Bethlehem becomes “Suffragette City” May 25.
Crowded Kitchen Players presents the Lehigh Valley debut of a concert version of “19: The Musical,” a work in progress with performances planned in 2020 for the 100th anniversary of the women’s right to vote in the United States.
Performances of the 75-minute (with no intermission) “muscal overview of the play” are 3 p.m. and 7 p.m. May 25, Charles A. Brown IceHouse, 56 River St., Sand Island, Bethlehem. The performances are part of the “IceHouse Tonight” series.
Third of four parts
The amount of grants received by the Salisbury Township Police Department increased in 2018, compared to the amount of grants received in 2017.
The Salisbury Township Police Department received $147,923.98 in grants in 2018, an increase from $127,363.30 received in grants in 2017, an increase from $133,416.89 in grants received in 2016 and an increase from $57,023 in grants received in 2015.
The Lehigh County Gaming Grant contributed the majority of the amount in grants received by the township police department in 2018.
If you’ve ever wanted to know how a classical piece of music is created, developed and brought to the concert stage, you won’t want to miss “Inside the Score: A New Cello Concerto” by Matthew Quayle, with the Allentown Symphony Orchestra featuring cello soloist Jameson Platte, 7:30 p.m. May 23, Miller Symphony Hall, Allentown.
“Matt Quayle, the composer, is good friends with Jameson Platte, our principal cellist,” says Diane Wittry, Allentown Symphony Orchestra Music Director and Conductor.
Steve Brosky has been working on his tan, as in Tavern Tan, for a double bill, “Tough Tales & Rock Solid Saloon Songs,” 8 p.m. May 23, Godfrey Daniels, Bethlehem.
“Godfrey’s is a staple here in the Lehigh Valley. It’s a real gem,” Brosky says.
Tavern Tan is Doug Ashby, guitar, vocals; Andrew Brubaker, guitar, vocals; Tom Aczel, harmonica, vocals; Bill Melcher, bass, and Dave Joachim, drums, vocals.
“Red Joan” is an odd little film worth seeing for several fine performances and a retelling of an apparently little-known World War II and Cold War era spy case.
The film has the potential of a Hitchcockian thriller, not unlike director Alfred Hitchcock’s spy thriller, “Saboteur” (1942).
Though it doesn’t square the circle in fulfilling the dramtic arc of the classic Hitchcock film, “Red Joan” is of interest to fans of spy thrillers, World War II history buffs and those who follow the performances of Dame Judith Olivia Dench. otherwise know as Judi Dench.
They come for the “Mass,” but they stay for the cantatas, world premieres, instrumental works and events.
The 112th Bach Festival of Bethlehem, which continues May 17 and 18, ran the gamut of emotions, from somber reflection, to fascinating scholarship, to wonderful new works, to exciting soloists and instrumentalists to, yes, the grandeur of J.S. Bach’s “Mass in B Minor.”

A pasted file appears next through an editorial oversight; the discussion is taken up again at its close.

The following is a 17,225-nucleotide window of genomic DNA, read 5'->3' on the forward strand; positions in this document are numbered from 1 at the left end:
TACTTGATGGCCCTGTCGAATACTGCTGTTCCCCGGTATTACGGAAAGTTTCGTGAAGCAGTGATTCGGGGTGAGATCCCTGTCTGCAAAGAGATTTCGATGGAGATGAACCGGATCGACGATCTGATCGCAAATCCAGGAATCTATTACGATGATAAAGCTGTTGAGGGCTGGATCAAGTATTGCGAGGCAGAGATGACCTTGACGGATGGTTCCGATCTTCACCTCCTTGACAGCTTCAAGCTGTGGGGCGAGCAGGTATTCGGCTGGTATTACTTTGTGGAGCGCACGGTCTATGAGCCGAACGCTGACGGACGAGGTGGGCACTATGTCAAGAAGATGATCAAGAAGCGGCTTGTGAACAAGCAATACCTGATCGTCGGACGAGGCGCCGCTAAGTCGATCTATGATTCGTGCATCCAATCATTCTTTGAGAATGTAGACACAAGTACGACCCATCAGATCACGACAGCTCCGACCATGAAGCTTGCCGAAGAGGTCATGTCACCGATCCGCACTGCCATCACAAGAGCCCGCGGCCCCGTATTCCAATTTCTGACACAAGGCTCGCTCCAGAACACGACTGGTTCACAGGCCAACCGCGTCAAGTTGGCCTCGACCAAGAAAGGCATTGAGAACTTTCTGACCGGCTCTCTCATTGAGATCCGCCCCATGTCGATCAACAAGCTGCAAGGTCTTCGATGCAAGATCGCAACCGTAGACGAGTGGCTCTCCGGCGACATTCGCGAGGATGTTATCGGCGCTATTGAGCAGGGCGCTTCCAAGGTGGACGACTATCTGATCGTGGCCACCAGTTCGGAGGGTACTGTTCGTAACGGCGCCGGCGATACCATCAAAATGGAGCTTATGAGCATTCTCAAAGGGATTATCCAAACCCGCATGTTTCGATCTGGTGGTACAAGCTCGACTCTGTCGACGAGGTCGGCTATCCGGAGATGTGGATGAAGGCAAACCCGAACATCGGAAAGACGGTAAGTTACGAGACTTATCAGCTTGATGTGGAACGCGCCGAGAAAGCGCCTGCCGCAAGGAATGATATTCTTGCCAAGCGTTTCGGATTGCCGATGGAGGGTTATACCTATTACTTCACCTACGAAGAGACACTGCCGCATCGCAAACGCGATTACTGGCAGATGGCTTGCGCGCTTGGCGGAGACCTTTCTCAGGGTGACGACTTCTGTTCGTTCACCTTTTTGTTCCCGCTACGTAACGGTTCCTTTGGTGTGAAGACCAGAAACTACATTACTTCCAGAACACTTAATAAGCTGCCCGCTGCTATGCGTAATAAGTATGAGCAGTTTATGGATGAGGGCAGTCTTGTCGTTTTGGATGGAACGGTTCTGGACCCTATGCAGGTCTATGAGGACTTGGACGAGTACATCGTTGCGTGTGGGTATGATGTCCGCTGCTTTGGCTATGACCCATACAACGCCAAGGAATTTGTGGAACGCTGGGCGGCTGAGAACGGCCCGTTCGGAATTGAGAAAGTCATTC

There’s so much to take in at the Bach Festival, that a review cannot truly do it justice. Even so, there are moments to remember from the May 10 and 11 performances and events.
It is called “Avengers: Endgame.”
To quote the rock band, The Who, “Don’t get fooled again.”
There will be plenty more to see in the Marvel Cinematic Universe even though some of the main characters may be gone.
At the risk of being attacked by “Avengers” fans, we say no more.
Fans will relish “Avengers: Endgame” for its panoply of Marvel characters, quippy dialogue between characters, and huge action scenes, especially a concluding battle that recreates an armageddon of Biblical proportions.
“Another May. Another ‘Mass.’”
So observed David R. Umla, of Allentown, who has sung J. S. Bach’s “Mass In B Minor” in the Bass I section of the Bach Choir of Bethlehem for two decades since the 1998-1999 season.
“It’s like coming home,” said Umla, standing outside Packer Memorial Church on the Lehigh University campus in Bethlehem between sessions of the “Mass,” presented in two parts on the afternoon of May 11 for the 112th Bach Festival.
“It never gets old,” continued Umla. “I could sing it every weekend.”
Reports of offenses in Salisbury Township in 2018 appear to have declined again in a year-to-year comparison in the Uniform Crime Report.
Offenses listed under the Uniform Crime Report totaled 365 in 2018, down from 458 in 2017, down from 443 in 2016 and up from 244 in 2015.
Criminal investigation activity was stable in most major categories in 2018, compared to 2017.
By category, burglary reports decreased by nearly two-thirds.
There were also decreases in theft, auto theft, assault, sexual assault, criminal mischief and disorderly conduct.
Although it’s not official, Salisbury Township Chief Of Police Allen W. Stiles expects to retire this year.
The Salisbury Township Board of Commissioners is already weighing its options, including possibly hiring a consultant to advise in the choosing of Stiles’ successor.
During the workshop following the May 9 meeting, township commissioners discussed a proposal from the Robert B. and Helen S. Meyner Center for the Study of State and Local Government at Lafayette College concerning police chief recruitment.